This was a tremendous year for the Virginia Cavaliers... The men’s basketball team, that is... The football team, not so much. The Cavs put together one of their worst seasons in school history, finishing dead-last in the Atlantic Coast Conference at 2-10 SU and 5-6-1 against the college football lines. Both of Virginia’s wins were in non-conference action. Something had to change, and on Monday, change arrived in spades.
It’s been a pretty rough ride for head coach Mike London since he took over the Cavaliers program in 2010. There was the surprise trip to the Chick-fil-A Bowl after the 2011 season, which saw London earn ACC Coach of the Year honors. But it’s been a nightmare since then: the 2012 Cavs went 4-8 SU, and 2-9-1 ATS, after which both of their starting quarterbacks, Michael Rocco (13 TDs, 10 INTs) and Phillip Sims (nine TDs, four INTs), transferred out of Charlottesville.
That left sophomore David Watford to hold down the fort last year. He wasn’t quite up to the task, throwing nearly twice as many interceptions (15) as touchdown passes (8). Only two quarterbacks in the entire FBS threw more picks than Watford did last year – although it should be said that Watford also led the ACC in pass attempts. Still, in terms of passing efficiency, Watford placed No. 102 out of 104 qualifying quarterbacks with a 99.6 rating.
With London’s job security in question (four of his assistants were fired after the 2012 season), it was pretty obvious early in the spring sessions that there would be a new quarterback at the helm this year. That change was made evident on Monday when the Cavaliers listed sophomore Greyson Lambert at the top of the depth chart, with Watford and three-star prospect Matt Johns sharing back-up duties.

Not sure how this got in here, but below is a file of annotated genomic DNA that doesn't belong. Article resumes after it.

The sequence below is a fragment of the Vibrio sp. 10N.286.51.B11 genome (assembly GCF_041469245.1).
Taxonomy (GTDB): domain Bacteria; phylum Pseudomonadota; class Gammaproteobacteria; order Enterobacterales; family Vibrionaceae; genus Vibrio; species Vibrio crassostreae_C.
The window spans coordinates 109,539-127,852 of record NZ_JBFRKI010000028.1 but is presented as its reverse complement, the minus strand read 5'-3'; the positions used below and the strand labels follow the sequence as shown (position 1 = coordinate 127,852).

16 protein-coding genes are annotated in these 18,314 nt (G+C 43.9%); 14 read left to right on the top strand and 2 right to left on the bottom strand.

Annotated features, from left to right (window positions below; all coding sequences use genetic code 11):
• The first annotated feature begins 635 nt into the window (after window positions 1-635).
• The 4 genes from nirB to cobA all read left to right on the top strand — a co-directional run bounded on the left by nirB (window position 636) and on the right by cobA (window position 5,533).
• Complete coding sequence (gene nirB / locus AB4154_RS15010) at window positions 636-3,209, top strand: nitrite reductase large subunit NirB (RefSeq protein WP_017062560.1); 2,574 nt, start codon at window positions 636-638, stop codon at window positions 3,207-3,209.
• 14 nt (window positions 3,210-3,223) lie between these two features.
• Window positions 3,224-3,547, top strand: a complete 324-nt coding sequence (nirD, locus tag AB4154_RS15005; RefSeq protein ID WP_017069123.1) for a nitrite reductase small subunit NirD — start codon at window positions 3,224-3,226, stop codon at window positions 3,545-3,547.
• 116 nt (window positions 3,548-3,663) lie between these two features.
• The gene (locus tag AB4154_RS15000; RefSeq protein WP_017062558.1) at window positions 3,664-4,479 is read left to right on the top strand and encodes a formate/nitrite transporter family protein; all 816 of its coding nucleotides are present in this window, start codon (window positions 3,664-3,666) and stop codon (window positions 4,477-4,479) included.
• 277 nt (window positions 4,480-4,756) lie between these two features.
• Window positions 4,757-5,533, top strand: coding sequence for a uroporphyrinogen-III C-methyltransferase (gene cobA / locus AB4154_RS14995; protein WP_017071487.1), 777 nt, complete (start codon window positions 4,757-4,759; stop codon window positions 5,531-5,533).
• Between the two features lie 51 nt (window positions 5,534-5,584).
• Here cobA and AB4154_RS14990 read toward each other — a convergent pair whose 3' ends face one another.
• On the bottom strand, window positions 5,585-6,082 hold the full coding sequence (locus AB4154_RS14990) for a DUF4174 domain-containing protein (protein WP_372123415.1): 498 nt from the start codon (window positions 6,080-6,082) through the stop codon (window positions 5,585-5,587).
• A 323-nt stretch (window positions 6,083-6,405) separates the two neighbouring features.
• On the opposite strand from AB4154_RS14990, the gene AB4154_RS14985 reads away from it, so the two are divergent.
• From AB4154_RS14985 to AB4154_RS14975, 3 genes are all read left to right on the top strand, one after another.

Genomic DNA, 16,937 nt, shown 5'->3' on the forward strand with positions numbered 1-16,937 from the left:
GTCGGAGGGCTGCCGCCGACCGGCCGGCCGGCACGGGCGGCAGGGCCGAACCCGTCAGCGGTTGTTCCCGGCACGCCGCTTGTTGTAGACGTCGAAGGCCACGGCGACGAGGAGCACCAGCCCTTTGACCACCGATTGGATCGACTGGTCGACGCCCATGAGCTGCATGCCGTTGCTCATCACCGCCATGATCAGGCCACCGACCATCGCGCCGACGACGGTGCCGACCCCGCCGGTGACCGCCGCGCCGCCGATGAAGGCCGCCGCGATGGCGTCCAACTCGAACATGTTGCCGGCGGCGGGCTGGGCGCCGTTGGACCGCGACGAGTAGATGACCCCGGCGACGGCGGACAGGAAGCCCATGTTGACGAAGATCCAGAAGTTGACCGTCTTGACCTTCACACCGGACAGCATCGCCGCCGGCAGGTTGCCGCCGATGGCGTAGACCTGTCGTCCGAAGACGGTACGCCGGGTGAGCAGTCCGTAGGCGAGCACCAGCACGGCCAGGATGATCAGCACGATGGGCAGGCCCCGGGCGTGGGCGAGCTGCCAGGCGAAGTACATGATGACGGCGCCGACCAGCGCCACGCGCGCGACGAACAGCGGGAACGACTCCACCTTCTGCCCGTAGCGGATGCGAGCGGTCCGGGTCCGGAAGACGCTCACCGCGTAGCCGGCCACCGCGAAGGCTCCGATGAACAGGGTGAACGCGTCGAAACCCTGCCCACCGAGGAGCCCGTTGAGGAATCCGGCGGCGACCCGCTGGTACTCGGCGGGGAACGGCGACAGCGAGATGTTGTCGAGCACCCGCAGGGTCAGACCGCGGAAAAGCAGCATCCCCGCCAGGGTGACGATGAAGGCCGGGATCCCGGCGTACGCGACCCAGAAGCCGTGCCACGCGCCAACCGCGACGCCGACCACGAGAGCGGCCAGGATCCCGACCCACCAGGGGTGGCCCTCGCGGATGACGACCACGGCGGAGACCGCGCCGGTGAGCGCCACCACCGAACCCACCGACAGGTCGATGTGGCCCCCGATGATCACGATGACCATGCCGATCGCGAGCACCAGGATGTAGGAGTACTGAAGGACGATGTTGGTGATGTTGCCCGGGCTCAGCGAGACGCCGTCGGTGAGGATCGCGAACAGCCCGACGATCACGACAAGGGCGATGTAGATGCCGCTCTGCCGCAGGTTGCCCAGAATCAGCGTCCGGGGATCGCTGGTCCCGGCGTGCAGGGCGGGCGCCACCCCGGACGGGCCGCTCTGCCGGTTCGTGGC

Lambert’s back-up QB stats from 2013 looked even worse than Watford’s: 33-of-75 for 340 yards, one TD, two picks and a woeful (for college) 81.1 passer rating. Lambert rose to the occasion when given an increased workload in road games against the North Carolina Tar Heels and the Miami Hurricanes, and this spring, London had Lambert working with the first-string offense from Day One. Lambert has already been named a team captain, and one of 13 players on the team’s leadership council. It’s a fait accompli.
The bigger surprise on Virginia’s depth chart is the demotion of senior WR Darius Jennings (38 catches, three TDs). The Cavaliers are well-represented in the running game with senior RB Kevin Parks (4.5 yards per carry), but they were expected to depend on Jennings following the departure of last year’s leading pass-catcher, TE Jake McGee (43 catches, two TDs). Also coming off the bench in 2014: senior WR Dominique Terrell (14 catches, zero TDs). What gives?
This could be another sign of bigger things to come in 2014 – literally. Sophomore WR Keeon Johnson (20 catches, one TD) figures to be one of Lambert’s top targets this year, and at 6-foot-3 and around 220 pounds, Johnson has the size to go deep against today’s cornerbacks. Jennings and Terrell both check in at 5-foot-11 and 170 pounds; they’ll still get their touches, but as secondary or tertiary options on shorter routes.
Provided the offensive line can rebound from last year’s train wreck, there’s no shortage of upside on this Cavaliers team (as they can prove to be valuable if played correctly with your college football picks), which already has one of the better defenses in the FBS. Last year’s unit was ranked No. 39 in defensive efficiency using the F/+ Combined Ratings at Football Outsiders, and now it’s up to London to prove that he’s truly Coach of the Year material. So far, so good.